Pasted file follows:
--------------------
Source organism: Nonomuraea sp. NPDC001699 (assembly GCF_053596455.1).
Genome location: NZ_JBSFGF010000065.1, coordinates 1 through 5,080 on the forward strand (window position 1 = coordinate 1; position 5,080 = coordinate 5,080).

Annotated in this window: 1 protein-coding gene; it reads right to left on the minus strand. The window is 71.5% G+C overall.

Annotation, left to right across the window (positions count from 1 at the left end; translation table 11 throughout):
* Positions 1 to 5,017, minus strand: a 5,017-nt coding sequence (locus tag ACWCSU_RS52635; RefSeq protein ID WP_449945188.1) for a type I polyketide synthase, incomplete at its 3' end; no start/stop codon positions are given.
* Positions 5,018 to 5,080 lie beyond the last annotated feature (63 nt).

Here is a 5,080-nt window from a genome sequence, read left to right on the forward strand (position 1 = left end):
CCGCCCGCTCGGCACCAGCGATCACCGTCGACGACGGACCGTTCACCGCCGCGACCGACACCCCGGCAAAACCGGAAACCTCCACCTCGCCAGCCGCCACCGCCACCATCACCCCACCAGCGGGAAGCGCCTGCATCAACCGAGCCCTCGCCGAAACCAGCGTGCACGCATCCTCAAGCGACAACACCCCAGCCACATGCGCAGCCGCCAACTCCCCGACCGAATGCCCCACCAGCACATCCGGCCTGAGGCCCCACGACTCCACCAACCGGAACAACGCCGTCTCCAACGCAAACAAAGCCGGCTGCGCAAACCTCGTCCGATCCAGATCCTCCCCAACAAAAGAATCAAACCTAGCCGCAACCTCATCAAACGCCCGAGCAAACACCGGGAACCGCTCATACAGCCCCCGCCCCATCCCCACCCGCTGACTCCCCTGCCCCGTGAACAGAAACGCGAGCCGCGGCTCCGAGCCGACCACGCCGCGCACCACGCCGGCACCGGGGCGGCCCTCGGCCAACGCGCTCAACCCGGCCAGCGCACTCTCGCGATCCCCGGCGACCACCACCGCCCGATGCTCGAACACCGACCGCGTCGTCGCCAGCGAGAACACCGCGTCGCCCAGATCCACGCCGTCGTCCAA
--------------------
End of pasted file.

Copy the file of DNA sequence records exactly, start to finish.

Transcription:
Source organism: Nonomuraea sp. NPDC001699 (assembly GCF_053596455.1).
Genome location: NZ_JBSFGF010000065.1, coordinates 1 through 5,080 on the forward strand (window position 1 = coordinate 1; position 5,080 = coordinate 5,080).

Annotated in this window: 1 protein-coding gene; it reads right to left on the minus strand. The window is 71.5% G+C overall.

Annotation, left to right across the window (positions count from 1 at the left end; translation table 11 throughout):
* Positions 1 to 5,017, minus strand: a 5,017-nt coding sequence (locus tag ACWCSU_RS52635; RefSeq protein ID WP_449945188.1) for a type I polyketide synthase, incomplete at its 3' end; no start/stop codon positions are given.
* Positions 5,018 to 5,080 lie beyond the last annotated feature (63 nt).

Here is a 5,080-nt window from a genome sequence, read left to right on the forward strand (position 1 = left end):
CCGCCCGCTCGGCACCAGCGATCACCGTCGACGACGGACCGTTCACCGCCGCGACCGACACCCCGGCAAAACCGGAAACCTCCACCTCGCCAGCCGCCACCGCCACCATCACCCCACCAGCGGGAAGCGCCTGCATCAACCGAGCCCTCGCCGAAACCAGCGTGCACGCATCCTCAAGCGACAACACCCCAGCCACATGCGCAGCCGCCAACTCCCCGACCGAATGCCCCACCAGCACATCCGGCCTGAGGCCCCACGACTCCACCAACCGGAACAACGCCGTCTCCAACGCAAACAAAGCCGGCTGCGCAAACCTCGTCCGATCCAGATCCTCCCCAACAAAAGAATCAAACCTAGCCGCAACCTCATCAAACGCCCGAGCAAACACCGGGAACCGCTCATACAGCCCCCGCCCCATCCCCACCCGCTGACTCCCCTGCCCCGTGAACAGAAACGCGAGCCGCGGCTCCGAGCCGACCACGCCGCGCACCACGCCGGCACCGGGGCGGCCCTCGGCCAACGCGCTCAACCCGGCCAGCGCACTCTCGCGATCCCCGGCGACCACCACCGCCCGATGCTCGAACACCGACCGCGTCGTCGCCAGCGAGAACACCGCGTCGCCCAGATCCACGCCGTCGTCCAA